The inclusion of three-fifths of the slaves constituted the so-called “Three-Fifths Compromise.” There was some objection to it in the Convention, but the issue was not vigorously challenged there or in the State ratifying conventions. This adjustment, in fact, had already been suggested in the Confederation Congress, and it was not altogether strange or novel to the delegates.
Although the question of slavery would later bring about disunion and civil war, in 1787 it was overshadowed by other considerations. Of paramount concern to the delegates was the desperate need to reach a compromise on a great variety of issues and to develop a consensus sufficient to persuade the delegates and the State ratifying conventions to endorse the final draft of the Constitution. Far more troublesome than slavery was the jealousy between the large States and the small States—a jealousy that reached back to the Revolutionary War period and that, had it been aroused by a prohibition against slavery, would probably have made Union impossible.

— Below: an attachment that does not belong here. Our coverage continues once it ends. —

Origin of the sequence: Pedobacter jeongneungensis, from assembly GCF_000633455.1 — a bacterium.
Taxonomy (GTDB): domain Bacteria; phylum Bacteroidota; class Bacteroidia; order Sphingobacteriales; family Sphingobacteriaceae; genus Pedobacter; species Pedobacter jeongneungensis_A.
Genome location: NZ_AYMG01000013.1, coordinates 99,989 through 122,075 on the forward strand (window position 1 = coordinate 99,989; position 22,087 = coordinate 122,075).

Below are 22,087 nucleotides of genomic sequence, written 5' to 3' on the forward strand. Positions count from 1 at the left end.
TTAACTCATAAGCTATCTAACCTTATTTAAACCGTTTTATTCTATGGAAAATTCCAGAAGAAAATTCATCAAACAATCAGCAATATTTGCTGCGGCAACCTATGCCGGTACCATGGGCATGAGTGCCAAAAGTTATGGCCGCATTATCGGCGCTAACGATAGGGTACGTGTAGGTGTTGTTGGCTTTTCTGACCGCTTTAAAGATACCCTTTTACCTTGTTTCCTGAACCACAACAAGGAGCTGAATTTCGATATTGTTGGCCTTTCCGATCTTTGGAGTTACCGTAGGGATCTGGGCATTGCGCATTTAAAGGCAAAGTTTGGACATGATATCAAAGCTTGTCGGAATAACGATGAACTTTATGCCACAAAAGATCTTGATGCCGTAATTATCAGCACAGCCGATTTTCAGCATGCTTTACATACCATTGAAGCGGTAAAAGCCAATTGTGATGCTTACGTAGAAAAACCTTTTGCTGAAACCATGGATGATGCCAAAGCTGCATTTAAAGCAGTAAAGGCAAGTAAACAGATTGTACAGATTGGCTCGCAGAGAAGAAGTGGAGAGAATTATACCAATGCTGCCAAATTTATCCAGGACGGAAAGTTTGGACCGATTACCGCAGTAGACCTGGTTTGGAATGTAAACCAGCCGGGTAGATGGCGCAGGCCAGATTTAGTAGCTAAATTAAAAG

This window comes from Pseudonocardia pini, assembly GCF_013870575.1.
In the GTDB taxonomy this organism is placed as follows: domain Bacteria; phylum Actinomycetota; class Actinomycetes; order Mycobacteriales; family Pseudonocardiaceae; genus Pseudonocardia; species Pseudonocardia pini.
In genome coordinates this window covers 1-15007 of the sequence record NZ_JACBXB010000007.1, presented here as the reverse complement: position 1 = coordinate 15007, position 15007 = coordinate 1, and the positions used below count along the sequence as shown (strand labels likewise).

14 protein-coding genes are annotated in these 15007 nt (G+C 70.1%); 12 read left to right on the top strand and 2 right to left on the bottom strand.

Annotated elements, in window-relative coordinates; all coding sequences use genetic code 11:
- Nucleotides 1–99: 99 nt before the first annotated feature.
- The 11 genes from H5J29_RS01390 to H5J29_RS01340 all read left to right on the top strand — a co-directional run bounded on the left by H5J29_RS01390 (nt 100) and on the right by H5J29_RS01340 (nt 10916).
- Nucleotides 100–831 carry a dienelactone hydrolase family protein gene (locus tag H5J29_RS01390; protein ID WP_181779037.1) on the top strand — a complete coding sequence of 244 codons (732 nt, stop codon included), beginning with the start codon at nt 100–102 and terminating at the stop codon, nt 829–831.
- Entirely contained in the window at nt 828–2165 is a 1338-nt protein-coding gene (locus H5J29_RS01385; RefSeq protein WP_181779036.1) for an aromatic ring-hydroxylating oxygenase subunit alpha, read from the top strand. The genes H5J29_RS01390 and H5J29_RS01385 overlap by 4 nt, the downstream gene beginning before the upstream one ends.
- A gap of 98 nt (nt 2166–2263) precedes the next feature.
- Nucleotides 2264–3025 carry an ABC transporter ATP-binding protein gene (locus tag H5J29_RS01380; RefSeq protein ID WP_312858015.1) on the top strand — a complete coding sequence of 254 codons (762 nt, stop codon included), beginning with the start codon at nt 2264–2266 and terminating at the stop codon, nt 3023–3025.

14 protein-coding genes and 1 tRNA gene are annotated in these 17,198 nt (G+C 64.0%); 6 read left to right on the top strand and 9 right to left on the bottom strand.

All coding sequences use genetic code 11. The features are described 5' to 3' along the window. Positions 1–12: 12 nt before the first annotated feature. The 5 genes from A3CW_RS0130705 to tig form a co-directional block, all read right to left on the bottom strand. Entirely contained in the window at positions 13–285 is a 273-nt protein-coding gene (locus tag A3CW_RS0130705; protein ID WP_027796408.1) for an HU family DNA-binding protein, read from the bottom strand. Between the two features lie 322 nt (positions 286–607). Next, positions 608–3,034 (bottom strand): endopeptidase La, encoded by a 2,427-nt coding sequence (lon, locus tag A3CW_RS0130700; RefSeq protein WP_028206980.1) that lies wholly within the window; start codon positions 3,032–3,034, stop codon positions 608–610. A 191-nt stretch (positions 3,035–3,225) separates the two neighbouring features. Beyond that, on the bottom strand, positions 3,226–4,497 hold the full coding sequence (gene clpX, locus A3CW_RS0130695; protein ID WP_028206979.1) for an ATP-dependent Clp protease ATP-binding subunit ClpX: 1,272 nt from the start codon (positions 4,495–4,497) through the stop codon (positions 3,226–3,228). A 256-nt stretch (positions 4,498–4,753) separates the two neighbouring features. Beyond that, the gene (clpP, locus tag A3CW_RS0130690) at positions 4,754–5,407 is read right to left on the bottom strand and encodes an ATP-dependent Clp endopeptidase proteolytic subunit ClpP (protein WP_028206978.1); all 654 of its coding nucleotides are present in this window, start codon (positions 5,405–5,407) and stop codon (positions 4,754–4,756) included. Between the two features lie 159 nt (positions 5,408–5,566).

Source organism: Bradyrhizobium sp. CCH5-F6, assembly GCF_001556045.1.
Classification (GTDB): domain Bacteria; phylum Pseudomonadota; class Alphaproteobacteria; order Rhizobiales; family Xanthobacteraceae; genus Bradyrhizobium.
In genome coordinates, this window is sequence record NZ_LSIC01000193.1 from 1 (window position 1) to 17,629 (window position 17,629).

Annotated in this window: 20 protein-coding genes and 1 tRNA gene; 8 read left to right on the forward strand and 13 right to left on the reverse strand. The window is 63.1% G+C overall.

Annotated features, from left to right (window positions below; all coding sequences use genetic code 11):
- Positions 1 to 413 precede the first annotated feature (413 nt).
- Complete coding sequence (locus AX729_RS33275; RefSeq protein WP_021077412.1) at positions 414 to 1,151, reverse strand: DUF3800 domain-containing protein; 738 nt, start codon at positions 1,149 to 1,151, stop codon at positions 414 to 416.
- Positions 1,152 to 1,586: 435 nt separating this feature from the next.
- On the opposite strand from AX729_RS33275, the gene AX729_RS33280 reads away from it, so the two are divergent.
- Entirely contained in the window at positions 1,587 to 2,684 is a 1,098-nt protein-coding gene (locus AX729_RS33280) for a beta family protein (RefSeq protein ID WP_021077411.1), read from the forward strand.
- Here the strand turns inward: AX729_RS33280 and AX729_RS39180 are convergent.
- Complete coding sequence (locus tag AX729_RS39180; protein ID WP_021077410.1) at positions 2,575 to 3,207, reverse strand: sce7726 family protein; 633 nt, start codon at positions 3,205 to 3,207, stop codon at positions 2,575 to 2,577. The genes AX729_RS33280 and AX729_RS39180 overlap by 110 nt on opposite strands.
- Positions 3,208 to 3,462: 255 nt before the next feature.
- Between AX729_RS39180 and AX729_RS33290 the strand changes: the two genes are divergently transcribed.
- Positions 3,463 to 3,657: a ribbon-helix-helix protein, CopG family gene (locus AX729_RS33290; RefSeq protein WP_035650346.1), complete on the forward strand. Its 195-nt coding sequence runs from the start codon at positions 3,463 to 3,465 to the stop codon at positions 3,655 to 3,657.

This jealousy was based not on differences between free States and slave States, as would later be the case, but upon political, cultural, and economic factors. Among the delegates, there were slaveholders from the North as well as the South. We noted earlier, in fact, that nearly all of the States in 1787 had slaves, and that the opponents of slavery were not confined to any particular State. Some of the New England delegates—Rufus King of Massachusetts, in particular—objected to having the Constitution recognize slavery, but no less an opponent of this practice was George Mason of Virginia.